Puerto Calero Lanzarote
We have settled into a pleasant rhythm of life her in Puerto Calero. The café’s and restaurants are excellent and the party atmosphere continues.
Zipadedoda in her “small” berth.
We have a berth in the super yacht area of the marina, which is very spacious and most of the time very peaceful. That is except when the Ralliers are having a bash on one of the boats. Two nights ago, a drinks reception metamorphosised itself into a guitar jamming session on one of the catamarans. We had five excellent guitarists, and the “do” went on until 0230…………………mind you the Spanish boat next door to us got their own back last night. Their party went on until 0600 this morning. Oh, to be young…………….
We have been for a couple of walks along the coast to take in the extra-ordinary scenery. It is all lava rock and jet black. Even the sand is black. The topography is similar to the Western Isles. But without the Midges or the rain!! The climate is very temperate, with mid day temperatures in the low 20 degrees Celsius and low humidity. Oh, and sunny of course.
Puerto Calero at Sundown
The water here is crystal clear, even in the marina. Which is just as well because I fell in on the first day, whilst attempting to catch a power cable that was slipping over the side of the boat. As the water was warm, and I was in there already, I decided to take a leisurely swim, before returning to the bathing platform on the stern of the boat. Contest yachts have a wonderful safety feature for just such occasions, in the form of a boarding ladder that can be deployed from the water. Or more correctly, by someone in the water.
They run dive trips and also big game fishing from here too. Yesterday, whilst we were having a late lunch in a water side restaurant, one of the boats came in blarring his air horns to draw attention to the huge Marlin they had caught and which was stretched across the dive platform on the transom.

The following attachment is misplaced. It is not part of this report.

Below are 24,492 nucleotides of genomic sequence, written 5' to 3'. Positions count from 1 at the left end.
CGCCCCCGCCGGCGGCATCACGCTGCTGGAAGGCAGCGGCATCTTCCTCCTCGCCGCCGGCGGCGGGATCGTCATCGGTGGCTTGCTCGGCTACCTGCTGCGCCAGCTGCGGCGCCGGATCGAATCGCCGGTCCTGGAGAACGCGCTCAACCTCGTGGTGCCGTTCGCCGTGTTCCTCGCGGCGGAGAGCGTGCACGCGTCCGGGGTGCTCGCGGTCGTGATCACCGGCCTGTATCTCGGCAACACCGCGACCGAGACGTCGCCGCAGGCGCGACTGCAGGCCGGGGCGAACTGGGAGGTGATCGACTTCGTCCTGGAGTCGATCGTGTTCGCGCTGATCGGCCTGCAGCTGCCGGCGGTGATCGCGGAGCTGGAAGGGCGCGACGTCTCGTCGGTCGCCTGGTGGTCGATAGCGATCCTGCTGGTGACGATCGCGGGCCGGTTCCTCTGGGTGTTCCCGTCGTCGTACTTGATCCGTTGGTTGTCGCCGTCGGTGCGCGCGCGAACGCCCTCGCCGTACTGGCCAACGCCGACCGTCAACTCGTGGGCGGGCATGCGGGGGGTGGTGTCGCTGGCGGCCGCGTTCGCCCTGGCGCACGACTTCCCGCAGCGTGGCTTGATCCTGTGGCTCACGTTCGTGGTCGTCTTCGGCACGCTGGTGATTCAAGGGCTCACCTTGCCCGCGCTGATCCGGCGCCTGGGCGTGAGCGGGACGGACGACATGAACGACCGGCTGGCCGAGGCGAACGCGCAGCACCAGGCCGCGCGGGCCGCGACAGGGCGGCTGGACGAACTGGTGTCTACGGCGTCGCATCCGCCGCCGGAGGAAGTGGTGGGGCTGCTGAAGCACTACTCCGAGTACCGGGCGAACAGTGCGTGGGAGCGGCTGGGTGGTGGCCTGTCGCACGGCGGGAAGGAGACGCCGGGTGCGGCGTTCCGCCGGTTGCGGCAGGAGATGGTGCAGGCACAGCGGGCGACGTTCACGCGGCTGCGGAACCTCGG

Apparently it weighed some 485 lbs. Just a tad larger than my Dorado……….. We were respectful of the fisherman who caught this magnificent beast, but saddened that it had to die. Shame they can’t catch them then return them to the ocean.
Murphy’s Law, I have managed to catch a cold, or as
Jennie refers to it “man flu”. So we have had a very quiet day on
the boat, pottering around doing odd jobs like polishing all the stainless
steel and chrome. These salty conditions in the sun really make the bright work
go rusty very quickly. I also had to completely clean and re-grease the winches
on the mast as they were full of salt and on one case the salt had actually
jammed up the mechanism. Given the fact that they were only serviced in April,
I was most surprised that they had got into the state they had, especially as I
religiously wash them down with fresh water at the end of each trip. Then again
we have now covered 3095nm since leaving
The other amazing thing to report is that there is a late entrant in to the BWR, that has joined here. The couple who own the boat, are from Kingswear, and Amanda rows for Al Frescos at the Dartmouth Royal regatta. Small world indeed.
The boat is coming out of the water on Tuesday for her bottom to be cleaned off and to check that all is in order below the water line. The fitting that attached the Vang to the boom cracked on the passage down here, so a new one will have to be fabricated. Also the batten boxes on the new Hood Main sail are disintegrating. Most concerning. So I have to find a sail maker on Monday to repair the main and Hood are sending down replacement batten boxes by courier on Monday. Then I have to service the Engine, the Generator, the Water Maker and the Gear Box. After that, we will rent a car and go for a tour of the island and source the provisions for the Atlantic crossing.
The last boat (Tapestry) to arrive from
Now we have another drinks and nibbles reception to attend. Hey ho.